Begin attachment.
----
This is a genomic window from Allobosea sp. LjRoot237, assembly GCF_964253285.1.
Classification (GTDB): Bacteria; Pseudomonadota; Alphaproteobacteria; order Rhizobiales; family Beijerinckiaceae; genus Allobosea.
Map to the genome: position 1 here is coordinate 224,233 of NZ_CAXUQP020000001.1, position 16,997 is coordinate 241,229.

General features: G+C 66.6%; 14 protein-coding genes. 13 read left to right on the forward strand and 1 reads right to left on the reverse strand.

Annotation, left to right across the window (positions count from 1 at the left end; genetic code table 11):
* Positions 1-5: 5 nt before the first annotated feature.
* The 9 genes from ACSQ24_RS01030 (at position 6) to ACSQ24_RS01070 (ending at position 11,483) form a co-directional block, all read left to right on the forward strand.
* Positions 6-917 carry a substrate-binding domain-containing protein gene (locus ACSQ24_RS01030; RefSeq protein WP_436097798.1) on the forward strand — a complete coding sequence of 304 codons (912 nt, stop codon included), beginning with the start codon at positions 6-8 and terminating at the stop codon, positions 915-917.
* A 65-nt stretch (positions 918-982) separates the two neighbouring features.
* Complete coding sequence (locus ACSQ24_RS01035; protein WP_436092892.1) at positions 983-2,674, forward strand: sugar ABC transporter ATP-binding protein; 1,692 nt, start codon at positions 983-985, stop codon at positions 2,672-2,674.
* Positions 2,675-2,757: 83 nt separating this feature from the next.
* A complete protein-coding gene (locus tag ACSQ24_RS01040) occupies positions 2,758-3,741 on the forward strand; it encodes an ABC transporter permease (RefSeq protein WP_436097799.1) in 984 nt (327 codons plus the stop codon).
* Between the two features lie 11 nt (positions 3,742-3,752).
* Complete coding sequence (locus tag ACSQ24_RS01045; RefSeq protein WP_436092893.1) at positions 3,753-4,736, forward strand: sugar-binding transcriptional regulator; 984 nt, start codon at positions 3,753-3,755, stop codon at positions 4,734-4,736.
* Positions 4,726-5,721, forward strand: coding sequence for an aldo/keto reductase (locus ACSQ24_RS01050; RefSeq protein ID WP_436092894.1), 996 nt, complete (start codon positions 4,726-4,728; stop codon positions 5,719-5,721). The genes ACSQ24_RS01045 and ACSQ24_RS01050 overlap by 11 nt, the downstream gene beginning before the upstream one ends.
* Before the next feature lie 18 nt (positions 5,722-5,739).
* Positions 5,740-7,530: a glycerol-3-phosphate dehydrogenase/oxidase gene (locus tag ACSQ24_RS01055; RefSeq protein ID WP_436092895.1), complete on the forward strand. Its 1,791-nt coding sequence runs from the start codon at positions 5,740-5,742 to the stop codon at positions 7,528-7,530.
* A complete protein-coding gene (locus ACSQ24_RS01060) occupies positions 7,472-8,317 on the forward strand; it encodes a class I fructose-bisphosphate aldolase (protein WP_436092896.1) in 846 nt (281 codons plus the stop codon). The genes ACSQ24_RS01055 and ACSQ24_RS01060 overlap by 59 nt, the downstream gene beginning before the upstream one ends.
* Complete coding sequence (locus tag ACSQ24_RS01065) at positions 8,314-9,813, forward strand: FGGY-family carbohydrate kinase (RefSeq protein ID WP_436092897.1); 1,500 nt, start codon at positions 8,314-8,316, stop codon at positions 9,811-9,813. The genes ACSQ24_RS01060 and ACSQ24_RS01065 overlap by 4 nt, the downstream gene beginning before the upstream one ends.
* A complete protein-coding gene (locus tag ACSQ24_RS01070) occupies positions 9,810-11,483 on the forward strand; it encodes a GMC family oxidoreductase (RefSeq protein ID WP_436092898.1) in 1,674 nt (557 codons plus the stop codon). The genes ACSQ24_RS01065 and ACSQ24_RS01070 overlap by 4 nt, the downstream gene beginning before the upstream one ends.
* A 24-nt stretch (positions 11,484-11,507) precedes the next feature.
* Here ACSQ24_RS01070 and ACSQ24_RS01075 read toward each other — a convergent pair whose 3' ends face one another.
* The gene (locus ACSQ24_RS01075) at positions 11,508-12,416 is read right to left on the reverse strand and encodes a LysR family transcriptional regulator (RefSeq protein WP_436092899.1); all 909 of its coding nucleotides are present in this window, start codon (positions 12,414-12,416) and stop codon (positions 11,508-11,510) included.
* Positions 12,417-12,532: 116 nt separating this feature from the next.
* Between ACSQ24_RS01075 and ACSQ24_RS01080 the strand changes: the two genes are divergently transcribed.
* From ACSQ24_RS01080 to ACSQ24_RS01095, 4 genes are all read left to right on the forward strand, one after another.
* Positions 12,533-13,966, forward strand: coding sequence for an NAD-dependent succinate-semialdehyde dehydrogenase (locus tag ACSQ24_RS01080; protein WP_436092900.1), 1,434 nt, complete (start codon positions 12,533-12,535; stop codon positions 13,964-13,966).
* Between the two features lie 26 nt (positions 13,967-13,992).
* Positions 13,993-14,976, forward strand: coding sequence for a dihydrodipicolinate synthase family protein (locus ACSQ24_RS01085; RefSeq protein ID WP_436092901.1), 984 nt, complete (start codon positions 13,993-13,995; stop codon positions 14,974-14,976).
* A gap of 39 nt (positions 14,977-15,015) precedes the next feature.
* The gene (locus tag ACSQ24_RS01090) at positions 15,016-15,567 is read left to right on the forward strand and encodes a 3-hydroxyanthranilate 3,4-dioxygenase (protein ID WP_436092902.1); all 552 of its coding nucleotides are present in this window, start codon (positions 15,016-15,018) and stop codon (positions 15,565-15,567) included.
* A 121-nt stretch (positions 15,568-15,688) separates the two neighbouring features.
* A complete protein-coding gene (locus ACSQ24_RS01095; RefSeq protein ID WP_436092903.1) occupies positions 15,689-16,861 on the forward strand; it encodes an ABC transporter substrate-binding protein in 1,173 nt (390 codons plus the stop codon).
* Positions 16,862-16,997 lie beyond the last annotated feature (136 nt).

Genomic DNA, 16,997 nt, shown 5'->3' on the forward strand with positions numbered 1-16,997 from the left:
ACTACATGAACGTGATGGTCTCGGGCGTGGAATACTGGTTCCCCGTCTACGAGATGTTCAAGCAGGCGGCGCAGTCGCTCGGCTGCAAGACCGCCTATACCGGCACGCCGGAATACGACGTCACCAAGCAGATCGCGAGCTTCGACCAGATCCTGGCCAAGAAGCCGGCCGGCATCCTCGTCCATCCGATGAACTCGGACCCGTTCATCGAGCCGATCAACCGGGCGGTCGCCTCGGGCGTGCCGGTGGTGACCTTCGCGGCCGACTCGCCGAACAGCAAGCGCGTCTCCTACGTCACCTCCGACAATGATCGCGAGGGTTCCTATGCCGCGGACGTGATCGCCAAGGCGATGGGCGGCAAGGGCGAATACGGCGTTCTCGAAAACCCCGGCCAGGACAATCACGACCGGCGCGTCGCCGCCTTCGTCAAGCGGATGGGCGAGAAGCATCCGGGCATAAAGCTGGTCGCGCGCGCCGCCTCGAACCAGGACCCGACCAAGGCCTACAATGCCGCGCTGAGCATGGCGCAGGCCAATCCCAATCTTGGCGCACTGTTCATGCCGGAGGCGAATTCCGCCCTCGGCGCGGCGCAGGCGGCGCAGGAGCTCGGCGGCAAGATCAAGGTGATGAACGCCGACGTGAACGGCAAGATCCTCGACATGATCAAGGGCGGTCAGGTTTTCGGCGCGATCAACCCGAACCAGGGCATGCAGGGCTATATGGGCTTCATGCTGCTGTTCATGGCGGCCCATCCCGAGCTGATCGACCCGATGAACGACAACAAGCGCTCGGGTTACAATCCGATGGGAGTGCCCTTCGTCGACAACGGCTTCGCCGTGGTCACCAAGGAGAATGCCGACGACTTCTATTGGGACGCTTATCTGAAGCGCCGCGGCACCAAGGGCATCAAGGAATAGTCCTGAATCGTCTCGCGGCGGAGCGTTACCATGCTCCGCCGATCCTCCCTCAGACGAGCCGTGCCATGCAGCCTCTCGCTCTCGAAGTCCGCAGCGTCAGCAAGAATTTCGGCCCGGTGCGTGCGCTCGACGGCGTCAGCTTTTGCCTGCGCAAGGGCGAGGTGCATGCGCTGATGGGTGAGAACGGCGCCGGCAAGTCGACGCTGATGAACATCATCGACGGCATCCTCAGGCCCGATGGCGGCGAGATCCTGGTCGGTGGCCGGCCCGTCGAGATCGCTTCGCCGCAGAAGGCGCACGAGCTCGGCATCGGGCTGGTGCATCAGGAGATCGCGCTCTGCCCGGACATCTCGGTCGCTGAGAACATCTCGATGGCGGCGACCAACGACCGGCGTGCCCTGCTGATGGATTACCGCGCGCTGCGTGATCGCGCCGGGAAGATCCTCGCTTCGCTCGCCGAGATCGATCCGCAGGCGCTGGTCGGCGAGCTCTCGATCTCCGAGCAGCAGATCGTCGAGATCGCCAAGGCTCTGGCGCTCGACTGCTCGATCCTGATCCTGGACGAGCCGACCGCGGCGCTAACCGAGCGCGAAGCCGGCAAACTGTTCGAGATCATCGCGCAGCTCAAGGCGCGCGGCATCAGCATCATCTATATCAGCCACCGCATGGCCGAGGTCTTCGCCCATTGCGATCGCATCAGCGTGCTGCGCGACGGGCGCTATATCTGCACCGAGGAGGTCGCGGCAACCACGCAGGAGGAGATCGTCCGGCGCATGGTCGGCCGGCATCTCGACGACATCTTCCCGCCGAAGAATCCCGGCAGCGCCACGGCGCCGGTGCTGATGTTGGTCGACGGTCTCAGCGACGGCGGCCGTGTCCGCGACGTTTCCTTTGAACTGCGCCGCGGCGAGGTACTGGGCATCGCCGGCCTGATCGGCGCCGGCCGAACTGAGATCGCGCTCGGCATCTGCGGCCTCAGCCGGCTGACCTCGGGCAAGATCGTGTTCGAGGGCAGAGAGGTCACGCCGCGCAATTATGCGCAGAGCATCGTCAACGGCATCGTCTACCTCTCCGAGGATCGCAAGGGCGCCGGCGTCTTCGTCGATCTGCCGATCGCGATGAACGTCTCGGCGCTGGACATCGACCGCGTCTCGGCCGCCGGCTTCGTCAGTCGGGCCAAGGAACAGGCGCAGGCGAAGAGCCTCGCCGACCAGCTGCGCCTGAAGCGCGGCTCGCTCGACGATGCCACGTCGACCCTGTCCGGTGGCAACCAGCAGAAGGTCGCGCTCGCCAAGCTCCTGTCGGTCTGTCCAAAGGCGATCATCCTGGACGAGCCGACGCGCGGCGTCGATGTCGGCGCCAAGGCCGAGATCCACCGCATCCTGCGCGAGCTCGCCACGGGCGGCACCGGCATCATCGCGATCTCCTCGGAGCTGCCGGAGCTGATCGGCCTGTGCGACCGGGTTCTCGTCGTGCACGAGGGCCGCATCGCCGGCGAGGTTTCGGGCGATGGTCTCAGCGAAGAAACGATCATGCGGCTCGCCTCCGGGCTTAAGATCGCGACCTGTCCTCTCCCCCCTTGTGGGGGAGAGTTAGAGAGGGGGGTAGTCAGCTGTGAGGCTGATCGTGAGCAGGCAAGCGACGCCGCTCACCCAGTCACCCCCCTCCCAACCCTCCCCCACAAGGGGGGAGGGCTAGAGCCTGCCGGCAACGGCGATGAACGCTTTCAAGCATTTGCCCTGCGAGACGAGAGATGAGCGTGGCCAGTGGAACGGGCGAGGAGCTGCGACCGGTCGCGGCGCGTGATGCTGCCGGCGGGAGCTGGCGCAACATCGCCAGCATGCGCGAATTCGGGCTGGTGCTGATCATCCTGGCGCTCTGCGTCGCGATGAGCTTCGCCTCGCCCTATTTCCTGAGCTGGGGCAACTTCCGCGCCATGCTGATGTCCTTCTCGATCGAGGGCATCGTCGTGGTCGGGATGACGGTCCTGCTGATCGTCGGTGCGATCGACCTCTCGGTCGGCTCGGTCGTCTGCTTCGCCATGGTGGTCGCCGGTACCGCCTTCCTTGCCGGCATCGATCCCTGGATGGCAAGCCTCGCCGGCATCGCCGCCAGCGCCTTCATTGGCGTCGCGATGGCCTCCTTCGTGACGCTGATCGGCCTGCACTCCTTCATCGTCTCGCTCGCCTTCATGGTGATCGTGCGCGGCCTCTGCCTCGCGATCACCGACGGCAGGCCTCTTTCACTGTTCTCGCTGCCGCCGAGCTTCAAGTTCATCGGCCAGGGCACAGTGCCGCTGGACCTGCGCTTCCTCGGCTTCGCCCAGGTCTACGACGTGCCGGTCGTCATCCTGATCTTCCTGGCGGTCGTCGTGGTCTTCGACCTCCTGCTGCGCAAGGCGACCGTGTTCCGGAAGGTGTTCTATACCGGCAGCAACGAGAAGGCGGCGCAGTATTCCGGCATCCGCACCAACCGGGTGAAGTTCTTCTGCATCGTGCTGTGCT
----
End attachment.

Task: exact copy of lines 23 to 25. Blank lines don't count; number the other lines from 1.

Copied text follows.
* The gene (locus ACSQ24_RS01075) at positions 11,508-12,416 is read right to left on the reverse strand and encodes a LysR family transcriptional regulator (RefSeq protein WP_436092899.1); all 909 of its coding nucleotides are present in this window, start codon (positions 12,414-12,416) and stop codon (positions 11,508-11,510) included.
* Positions 12,417-12,532: 116 nt separating this feature from the next.
* Between ACSQ24_RS01075 and ACSQ24_RS01080 the strand changes: the two genes are divergently transcribed.